In the coming years, the North Sea has to face up to a decommissioning challenge like no other.
Billions is going to be spent as companies safely put their assets out to pasture; experience and expertise in retiring infrastructure is going to be vital.
Having “safely and efficiently” led one of the largest North Sea decommissioning projects to date, TAQA already has numerous feathers in its cap.
With the topsides for Brae Bravo weighing in at 36,000 tonnes, the campaign was “a major operational challenge”.
Iain Lewis, director of TAQA’s decommissioning operations, said: “It presented a great opportunity for TAQA to demonstrate the capabilities built up within the company and to learn lessons for ourselves, and the wider industry.
“TAQA in the UK gained significant experience in late life asset management, adding significant value and know-how in assessing, planning and executing decommissioning activities.”
He added: “The experience we’ve gained in all aspects of the decommissioning process and the ability to repeat that across multiple other platforms enables us to set high standards for retiring assets in the North Sea in terms of safety, efficiency and value, whilst also creating employment opportunities throughout the supply chain.”
Not content with simply removing and dismantling assets, the Abu Dhabi-headquartered company is also cognisant of its duty of care and environmental responsibilities.
TAQA is striving for a recycling target of 95%, and materials from Brae Bravo have been used to make belts, bags, cufflinks and even dog collars.
Getting decommissioning right now will be crucial to ensuring its done properly as the number of assets needing retired ramps up.
Only around 10% of the assets in the North Sea are currently in the decommissioning phase, and Oil and Gas UK’s Decommissioning Insight for 2020 forecasts that more than £15bn will be spent in the space in the next decade.
Lewis believes it’s a “huge growth area” for the industry, as well as a “prime opportunity” for operators and the supply chain to work together.
“To optimise our decommissioning programmes, we need to engage with the supply chain early about upcoming projects to discuss the best approach and ensure safety, efficiency and value are at the forefront,” he said.
“Much of the decommissioning expertise we’re building will be transferable across the wider energy sector.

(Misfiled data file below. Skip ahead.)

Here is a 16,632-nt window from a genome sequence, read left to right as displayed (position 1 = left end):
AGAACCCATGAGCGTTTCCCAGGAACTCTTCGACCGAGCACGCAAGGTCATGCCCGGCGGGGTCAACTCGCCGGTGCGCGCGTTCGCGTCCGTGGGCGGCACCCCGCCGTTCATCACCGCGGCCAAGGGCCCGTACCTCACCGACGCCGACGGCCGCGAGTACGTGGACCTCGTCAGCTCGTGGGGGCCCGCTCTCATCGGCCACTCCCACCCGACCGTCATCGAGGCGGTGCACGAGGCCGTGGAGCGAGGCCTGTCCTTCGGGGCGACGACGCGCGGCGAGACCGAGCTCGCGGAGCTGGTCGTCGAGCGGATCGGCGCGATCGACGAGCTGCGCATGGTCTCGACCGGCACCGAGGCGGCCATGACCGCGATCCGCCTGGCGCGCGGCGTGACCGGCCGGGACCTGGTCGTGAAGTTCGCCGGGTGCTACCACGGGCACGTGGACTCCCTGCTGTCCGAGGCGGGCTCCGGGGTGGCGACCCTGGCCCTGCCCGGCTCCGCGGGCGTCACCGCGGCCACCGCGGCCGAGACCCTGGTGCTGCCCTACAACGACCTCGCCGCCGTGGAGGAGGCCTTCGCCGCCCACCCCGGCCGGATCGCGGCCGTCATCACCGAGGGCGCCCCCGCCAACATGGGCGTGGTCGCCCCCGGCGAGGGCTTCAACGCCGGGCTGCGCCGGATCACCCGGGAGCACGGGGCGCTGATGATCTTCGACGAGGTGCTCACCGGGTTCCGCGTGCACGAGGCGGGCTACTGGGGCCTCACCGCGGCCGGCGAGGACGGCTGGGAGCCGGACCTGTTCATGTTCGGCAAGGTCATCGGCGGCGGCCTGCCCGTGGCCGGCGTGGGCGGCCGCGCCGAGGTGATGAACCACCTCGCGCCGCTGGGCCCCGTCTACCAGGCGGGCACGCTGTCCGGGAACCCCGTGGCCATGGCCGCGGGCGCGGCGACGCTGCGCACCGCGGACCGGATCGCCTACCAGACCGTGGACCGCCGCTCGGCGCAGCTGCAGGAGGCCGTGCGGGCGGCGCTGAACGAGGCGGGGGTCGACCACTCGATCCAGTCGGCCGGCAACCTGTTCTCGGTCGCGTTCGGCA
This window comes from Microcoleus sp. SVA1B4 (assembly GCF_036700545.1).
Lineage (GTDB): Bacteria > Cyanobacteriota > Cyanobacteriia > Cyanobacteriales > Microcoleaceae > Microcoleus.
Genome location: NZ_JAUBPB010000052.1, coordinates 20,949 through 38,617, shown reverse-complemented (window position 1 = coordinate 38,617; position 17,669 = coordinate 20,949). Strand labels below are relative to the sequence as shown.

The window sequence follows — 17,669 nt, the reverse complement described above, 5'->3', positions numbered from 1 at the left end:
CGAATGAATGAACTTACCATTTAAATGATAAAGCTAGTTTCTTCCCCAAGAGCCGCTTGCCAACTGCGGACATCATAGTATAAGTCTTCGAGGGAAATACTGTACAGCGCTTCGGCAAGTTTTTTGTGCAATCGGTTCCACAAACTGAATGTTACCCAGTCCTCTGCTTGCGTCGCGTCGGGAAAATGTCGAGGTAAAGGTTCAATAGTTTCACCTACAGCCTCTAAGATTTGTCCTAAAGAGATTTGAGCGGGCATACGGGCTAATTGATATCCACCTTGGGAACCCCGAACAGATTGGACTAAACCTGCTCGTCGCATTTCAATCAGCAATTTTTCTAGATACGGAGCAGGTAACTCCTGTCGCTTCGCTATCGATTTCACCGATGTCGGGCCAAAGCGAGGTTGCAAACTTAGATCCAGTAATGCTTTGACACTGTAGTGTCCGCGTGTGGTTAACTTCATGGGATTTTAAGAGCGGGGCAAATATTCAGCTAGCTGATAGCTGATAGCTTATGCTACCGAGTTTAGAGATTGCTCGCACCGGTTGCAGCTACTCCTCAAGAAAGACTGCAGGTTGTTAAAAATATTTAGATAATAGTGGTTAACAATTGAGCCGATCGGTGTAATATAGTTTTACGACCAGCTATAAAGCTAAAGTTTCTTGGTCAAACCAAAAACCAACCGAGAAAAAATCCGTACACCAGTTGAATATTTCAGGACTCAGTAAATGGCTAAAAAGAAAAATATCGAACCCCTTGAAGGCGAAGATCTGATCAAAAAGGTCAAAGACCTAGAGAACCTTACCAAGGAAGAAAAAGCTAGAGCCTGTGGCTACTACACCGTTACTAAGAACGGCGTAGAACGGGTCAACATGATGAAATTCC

“Eventually all sites, whether they’re oil and gas producing or renewable, will need to be retired; we’re focused on developing a blueprint for safe, efficient and cost effective large scale decommissioning which is applicable across the energy sector, globally.”
Almost as important as decommissioning the assets themselves is learning from the process so that it can inform future campaigns.
Once the Brae Bravo programme is complete next year, TAQA will be able to draw on and share a decades’ worth of learnings and successes.
Moreover, the complexity of the project is something many other companies will come up against soon enough, making clear communication internally and with partners fundamental.
Lewis said: “A key part of this programme that will inform our approach going forward is the organisational and team structure. Handling production and decommissioning programmes simultaneously is challenging.
“We set up a specific decommissioning directorate which became a centralised and accountable point for all decommissioning activity. At TAQA, we recognised that decommissioning of this scale isn’t just another project with a solely technical focus.
“It brings together stakeholder engagement, supply chain management, regulatory and environmental interfaces, HSE and more.
“So separating decommissioning away from the core production business and creating one dedicated team streamlines the approach and fosters transparency and accountability.”
Now that TAQA can begin to look beyond Brae Bravo, it can reflect on a project that has given it the experience needed to “confidently approach” similar schemes.
Decommissioning proposals are already in place for Eider, North Cormorant, Cormorant Alpha and Tern.
And these programmes will present “multiple opportunities” for the workforce, supply chain and wider industry as the North Sea enters its next chapter.
Lewis added: “In terms of how the supply chain can work with us, I think the key word is openness. We want companies to approach us with new, safe and environmentally sound ways of working. We’re continuously looking to improve our safe and efficient decommissioning approach.”